Experimental nuclear physicist Dr. Bob Koontz, and independent researcher John Hutchison discussed the Hutchison Effect, and such topics as antigravity, Tesla technology, UFO propulsion, free energy, and the Philadelphia Experiment. The Hutchison Effect "was an accidental discovery I made way back in 1979 when I was replicating a lot of Nikola Tesla's machinery...I was playing with this high voltage equipment and started noticing that certain things would happen like objects moving around by themselves a little bit," said Hutchison. "You cannot explain this effect with conventional physics," noted Koontz, who views this work as far more important than the Large Hadron Collider experiments at CERN.
Koontz characterized Hutchison's experiments as highly sophisticated-- he used one-million-volt Tesla coils to create electromagnetic fields that induced scalar effects or antigravity-- such as levitating heavy objects, or turning metal into jelly. A kind of antigravity shield could be used in a craft or spaceship, Hutchison outlined. By canceling inertial effects, spacecraft could make sharp right turns, and through jumping into subspace or hyperspace, ships could move as fast as they want and not collide with anything, said Koontz. "It doesn't violate the laws of physics to produce free energy-- it's a zero point process," he added.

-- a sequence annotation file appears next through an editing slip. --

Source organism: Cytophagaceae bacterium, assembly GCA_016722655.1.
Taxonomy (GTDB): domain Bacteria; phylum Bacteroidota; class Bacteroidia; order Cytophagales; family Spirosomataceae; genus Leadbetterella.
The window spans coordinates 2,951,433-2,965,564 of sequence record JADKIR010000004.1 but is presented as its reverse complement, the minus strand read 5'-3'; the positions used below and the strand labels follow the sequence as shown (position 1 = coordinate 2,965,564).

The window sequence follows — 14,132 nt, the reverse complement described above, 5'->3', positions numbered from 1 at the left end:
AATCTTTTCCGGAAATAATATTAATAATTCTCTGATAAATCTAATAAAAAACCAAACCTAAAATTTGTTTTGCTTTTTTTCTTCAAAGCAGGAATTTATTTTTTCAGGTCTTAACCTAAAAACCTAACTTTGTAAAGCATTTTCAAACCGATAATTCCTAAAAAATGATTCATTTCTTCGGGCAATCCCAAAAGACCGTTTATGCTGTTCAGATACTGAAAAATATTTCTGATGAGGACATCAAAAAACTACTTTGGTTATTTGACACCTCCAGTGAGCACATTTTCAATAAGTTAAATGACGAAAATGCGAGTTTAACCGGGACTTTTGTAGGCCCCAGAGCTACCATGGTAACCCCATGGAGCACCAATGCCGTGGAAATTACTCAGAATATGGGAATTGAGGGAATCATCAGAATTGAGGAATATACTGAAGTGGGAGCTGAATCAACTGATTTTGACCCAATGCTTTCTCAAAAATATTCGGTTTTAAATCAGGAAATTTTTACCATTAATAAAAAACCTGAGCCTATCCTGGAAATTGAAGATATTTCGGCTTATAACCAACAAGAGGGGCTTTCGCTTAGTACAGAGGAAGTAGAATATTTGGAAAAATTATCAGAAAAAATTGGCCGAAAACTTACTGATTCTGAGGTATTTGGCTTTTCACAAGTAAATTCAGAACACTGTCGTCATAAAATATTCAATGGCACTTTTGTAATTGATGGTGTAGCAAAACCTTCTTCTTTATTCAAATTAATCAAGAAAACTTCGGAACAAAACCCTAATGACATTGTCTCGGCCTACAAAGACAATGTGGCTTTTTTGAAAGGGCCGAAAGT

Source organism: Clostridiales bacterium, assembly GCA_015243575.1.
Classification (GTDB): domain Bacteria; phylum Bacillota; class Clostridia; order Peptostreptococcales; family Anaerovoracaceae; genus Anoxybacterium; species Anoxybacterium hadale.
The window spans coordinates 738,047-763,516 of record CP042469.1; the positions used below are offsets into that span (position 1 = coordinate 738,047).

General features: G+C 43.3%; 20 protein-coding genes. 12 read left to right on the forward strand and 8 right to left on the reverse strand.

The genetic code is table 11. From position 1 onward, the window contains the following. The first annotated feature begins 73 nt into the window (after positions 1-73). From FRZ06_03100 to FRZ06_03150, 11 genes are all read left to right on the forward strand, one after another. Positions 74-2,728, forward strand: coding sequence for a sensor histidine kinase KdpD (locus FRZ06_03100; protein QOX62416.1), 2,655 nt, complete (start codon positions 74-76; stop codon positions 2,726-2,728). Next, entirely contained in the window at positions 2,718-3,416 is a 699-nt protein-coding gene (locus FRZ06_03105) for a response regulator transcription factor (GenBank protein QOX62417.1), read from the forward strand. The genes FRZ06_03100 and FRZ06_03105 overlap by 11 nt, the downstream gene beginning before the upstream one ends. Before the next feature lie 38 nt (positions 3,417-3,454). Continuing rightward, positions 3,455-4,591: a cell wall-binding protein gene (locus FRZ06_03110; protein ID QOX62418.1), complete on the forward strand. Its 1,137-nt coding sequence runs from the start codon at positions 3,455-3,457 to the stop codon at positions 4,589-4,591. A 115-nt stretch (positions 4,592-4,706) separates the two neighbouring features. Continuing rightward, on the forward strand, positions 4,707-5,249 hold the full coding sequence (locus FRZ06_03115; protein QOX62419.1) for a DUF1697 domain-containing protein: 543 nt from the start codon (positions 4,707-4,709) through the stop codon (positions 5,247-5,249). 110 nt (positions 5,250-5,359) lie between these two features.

Not unlike the purported Philadelphia Experiment, Hutchison said he's had samples disappear and reappear during tests. "I've had other samples where the steel itself is aging in time," for every day about 10 years ahead in time-- according to a study the Max Planck Institute conducted on one of the samples, he reported. Hutchison, who has a YouTube channel featuring videos of levitation and many of his experiments, said he is currently focused on developing free energy and new propulsion systems.
First hour guest, astronomer Seth Shostak talked about SETI and the discovery of new exoplanets. Star systems known to have planets, and located far enough north to be picked up on SETI's radio telescopes, are definitely on their observing list, he noted.
Check out a page that features images, videos, and links related to the work of inventor John Hutchison. Pictured is a video still that shows the levitation of a 70 lb. cannonball.
Bumper music from Tuesday August 31, 2010